“Mouth almighty, that's what I've got“ sings Elvis Costello on his latest album, pretty much summing up his place in the rock and roll canon. No songwriter in the idiom has such a flair for twisting and playing with the English language — sometimes with great force and emotional power, and sometimes, as on much of the new Punch the Clock, achieving only (to paraphrase the Bible) the effect of clanging cymbals without music.
But at the Universal Amphitheater Sunday night, the obtuse emotional emptiness of his recent material suddenly seemed almost forgivable. Costello's singing was so impassioned, and the gussy R&B arrangements of old and new songs alike so punchy, that even Ray Charles might have been tempted to forget past sins and offer congratulations.
At the beginning of the concert, with the Attractions augmented by the four-member TKO Horns and female backing vocals of Afrodiziak, it seemed as if Costello might use the occasion as an opportunity to redefine his entire concert repertoire in the radical fashion of Bob Dylan's Budokan-era tour or David Bowie's latest swing. And indeed, that's what the first and final thirds of the two-hour performance were, with chestnuts ranging from "Possession" to the closing "Pump It Up" receiving the soul revue treatment.
But, perhaps sensing it a bit early in his career to become his own revisionist, Elvis also let the horn players and singers leave the stage mid-show while he and the basic three-man lineup of the Attractions roared through standards like "Red Shoes" and "Peace, Love and Understanding." Even these weren't completely safe, as Steve Nieve was likely to introduce a new piano flourish here and there that would give each number an entire new tone.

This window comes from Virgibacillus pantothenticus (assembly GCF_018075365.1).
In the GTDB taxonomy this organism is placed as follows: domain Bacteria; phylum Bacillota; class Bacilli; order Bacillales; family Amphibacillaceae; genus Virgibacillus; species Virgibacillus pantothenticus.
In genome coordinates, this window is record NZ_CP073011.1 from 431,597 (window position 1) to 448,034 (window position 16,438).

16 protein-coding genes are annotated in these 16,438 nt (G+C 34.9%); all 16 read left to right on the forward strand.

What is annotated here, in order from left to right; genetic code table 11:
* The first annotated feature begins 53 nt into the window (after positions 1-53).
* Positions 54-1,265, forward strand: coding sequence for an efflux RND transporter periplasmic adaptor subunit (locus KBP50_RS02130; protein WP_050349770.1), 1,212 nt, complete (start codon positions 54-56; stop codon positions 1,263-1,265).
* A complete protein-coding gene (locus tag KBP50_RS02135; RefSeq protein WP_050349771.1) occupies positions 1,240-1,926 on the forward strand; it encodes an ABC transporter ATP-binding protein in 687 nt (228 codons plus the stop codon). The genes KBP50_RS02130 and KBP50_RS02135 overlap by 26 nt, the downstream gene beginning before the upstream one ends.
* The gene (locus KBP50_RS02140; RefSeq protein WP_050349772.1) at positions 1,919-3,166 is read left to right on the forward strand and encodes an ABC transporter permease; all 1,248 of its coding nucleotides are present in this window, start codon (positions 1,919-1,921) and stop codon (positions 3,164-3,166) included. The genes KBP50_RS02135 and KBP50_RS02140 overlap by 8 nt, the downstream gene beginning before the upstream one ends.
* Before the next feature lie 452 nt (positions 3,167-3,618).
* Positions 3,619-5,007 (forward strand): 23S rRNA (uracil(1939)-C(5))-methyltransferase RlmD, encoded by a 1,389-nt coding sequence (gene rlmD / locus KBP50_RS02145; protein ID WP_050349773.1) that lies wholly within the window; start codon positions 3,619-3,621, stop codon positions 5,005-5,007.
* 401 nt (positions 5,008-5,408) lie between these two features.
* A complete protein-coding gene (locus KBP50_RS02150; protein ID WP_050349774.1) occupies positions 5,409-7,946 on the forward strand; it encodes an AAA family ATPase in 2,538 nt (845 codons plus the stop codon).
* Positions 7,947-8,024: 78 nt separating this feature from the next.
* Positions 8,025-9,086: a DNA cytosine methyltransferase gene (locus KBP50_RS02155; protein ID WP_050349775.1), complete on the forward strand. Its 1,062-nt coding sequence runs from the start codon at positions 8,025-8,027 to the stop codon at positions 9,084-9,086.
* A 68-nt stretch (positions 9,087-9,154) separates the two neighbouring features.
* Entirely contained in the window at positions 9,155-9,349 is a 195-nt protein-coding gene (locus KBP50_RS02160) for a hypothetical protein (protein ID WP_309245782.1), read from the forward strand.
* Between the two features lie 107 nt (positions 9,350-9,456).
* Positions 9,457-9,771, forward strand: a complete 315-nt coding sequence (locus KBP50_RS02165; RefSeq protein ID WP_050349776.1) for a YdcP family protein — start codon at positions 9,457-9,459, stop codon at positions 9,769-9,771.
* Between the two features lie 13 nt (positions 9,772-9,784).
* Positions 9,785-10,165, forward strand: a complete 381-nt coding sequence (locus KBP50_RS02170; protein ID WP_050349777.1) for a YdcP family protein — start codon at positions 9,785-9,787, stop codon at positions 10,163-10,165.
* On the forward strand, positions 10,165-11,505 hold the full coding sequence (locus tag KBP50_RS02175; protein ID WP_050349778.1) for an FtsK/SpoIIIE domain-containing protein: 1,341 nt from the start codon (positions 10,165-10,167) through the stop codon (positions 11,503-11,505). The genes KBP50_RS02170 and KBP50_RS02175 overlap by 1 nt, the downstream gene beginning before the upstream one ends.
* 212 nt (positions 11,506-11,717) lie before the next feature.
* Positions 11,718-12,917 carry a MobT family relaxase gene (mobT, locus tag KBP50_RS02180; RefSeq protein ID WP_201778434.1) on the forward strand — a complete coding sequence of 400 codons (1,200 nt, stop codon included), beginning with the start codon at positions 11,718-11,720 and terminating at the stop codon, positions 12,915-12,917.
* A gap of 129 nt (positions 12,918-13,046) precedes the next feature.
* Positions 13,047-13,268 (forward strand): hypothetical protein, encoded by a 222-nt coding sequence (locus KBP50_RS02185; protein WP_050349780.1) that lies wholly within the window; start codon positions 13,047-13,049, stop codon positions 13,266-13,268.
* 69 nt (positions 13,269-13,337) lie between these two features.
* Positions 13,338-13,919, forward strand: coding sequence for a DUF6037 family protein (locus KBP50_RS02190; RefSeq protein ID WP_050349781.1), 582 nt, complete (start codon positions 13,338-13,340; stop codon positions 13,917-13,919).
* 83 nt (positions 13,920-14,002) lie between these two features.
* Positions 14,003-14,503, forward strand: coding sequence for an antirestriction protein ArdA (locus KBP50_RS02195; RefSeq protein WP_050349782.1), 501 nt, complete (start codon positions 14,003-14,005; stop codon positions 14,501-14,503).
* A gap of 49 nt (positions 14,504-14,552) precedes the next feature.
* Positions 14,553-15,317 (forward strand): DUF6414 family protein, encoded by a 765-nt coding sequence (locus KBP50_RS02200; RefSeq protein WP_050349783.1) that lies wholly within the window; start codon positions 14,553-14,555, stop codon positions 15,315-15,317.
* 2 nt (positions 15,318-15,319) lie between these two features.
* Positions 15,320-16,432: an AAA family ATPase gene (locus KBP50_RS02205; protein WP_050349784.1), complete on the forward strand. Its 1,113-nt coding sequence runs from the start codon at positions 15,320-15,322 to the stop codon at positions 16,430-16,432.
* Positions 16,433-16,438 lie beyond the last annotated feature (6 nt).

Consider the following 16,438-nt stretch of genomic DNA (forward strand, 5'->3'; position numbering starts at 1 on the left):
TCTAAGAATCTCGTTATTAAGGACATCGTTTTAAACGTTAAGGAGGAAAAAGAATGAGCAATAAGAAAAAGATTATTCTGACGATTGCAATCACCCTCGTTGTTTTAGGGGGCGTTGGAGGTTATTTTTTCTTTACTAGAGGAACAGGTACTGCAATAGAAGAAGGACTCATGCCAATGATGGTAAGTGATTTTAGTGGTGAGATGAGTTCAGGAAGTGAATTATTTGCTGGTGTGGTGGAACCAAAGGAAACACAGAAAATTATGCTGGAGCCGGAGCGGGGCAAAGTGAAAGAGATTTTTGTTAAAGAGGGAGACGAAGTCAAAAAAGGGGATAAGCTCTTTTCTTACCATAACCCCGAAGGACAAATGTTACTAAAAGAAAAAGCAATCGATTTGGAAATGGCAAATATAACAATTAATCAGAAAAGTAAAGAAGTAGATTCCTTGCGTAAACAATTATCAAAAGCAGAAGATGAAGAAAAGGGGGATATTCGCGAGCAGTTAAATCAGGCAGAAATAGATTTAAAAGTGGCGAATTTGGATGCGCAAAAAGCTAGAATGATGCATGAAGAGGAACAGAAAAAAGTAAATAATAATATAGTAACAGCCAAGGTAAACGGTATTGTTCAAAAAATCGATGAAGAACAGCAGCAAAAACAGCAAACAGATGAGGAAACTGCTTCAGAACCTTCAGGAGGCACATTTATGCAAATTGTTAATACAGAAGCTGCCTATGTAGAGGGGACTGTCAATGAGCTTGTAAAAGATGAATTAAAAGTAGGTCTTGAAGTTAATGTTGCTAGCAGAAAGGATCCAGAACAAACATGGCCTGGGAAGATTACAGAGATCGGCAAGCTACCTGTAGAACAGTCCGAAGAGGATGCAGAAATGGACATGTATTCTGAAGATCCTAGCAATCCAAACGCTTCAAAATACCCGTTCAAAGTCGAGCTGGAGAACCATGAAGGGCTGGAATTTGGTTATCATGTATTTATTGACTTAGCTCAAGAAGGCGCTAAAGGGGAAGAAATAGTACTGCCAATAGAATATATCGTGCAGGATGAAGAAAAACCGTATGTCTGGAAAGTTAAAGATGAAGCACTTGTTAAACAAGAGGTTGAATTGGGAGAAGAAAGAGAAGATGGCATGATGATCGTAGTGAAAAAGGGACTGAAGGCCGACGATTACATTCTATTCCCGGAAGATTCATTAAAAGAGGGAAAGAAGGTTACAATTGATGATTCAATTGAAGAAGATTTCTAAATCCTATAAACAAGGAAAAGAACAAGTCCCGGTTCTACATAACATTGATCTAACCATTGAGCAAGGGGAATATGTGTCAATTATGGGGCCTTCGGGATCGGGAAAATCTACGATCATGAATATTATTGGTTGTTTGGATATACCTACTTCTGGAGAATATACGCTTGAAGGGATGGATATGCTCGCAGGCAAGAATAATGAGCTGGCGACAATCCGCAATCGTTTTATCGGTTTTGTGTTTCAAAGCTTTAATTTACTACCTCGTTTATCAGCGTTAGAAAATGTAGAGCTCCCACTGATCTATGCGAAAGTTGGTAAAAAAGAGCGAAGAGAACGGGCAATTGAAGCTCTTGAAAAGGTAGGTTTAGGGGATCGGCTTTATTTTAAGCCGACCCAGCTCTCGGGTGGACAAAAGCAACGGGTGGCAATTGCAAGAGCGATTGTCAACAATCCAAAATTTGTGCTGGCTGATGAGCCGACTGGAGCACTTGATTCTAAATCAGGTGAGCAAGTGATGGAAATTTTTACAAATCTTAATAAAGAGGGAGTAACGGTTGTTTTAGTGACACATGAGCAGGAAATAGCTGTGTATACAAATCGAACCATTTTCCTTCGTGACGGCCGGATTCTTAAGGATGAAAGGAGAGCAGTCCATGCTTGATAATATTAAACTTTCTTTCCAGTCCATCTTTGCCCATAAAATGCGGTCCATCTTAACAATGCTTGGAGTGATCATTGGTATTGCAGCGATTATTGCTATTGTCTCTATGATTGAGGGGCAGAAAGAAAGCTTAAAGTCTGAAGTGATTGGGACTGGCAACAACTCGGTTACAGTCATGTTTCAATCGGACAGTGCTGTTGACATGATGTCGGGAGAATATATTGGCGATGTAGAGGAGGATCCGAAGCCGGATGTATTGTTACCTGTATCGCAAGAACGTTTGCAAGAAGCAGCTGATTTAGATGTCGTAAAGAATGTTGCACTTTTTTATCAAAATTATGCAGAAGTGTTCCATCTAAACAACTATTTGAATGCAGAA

The response? Thunderous applause throughout the two hours, followed by scattered grumbling afterward from a few would-be purists who probably would have been among the booers at Dylan's first electric concert.
Punch the Clock (Columbia) — which readied audiences for Costello's move toward the Stax / Volt sound of the '60s displayed so fervently in concert — is a less satisfying affair, at even turns aggravating and charming. The sound, produced by Clive Langer and Alan Winstanley (Dexy's Midnight Runners), delivers the punch guaranteed in the title and then some with a series of terrific horn riffs.
But Costello's lyrics continue in the ominous direction of most of last year's Imperial Bedroom, eschewing his early honesty and directness for a needlessly wordy obscurity. The puns and wordplay that used to reinforce his ideas now seem to hide the void in the songs.
It's been said that while Elvis used to be bitter and clever, now he's just clever, and it isn't quite the same. Faced with this criticism, Costello is likely to respond that audiences want him to stay an Angry Young Man forever. Not necessarily angry, Elvis — we'd just like to know that you're feeling something.
The best songs on the last two albums are those in which Costello plays the least games with his listeners, from the catchy single "Everyday I Write the Book" to the mournful "Shipbuilding," a powerful ballad written during the Falklands era describing a town looking forward to a coming war.
With no less than five songs culled from Costello's most underrated effort, 1980's Get Happy!!, the concert made one nostalgic for the days when Elvis exuded both musical soul and spiritual soul. His new music is a textbook case of content losing out to form.
But it's not an entirely unhappy defeat. There was pure musical joy in the exuberant rediscovery of old forms, making the Universal appearance one of the happiest musical events of recent times. And in the long run, there is something to be said for cleverness alone, after all.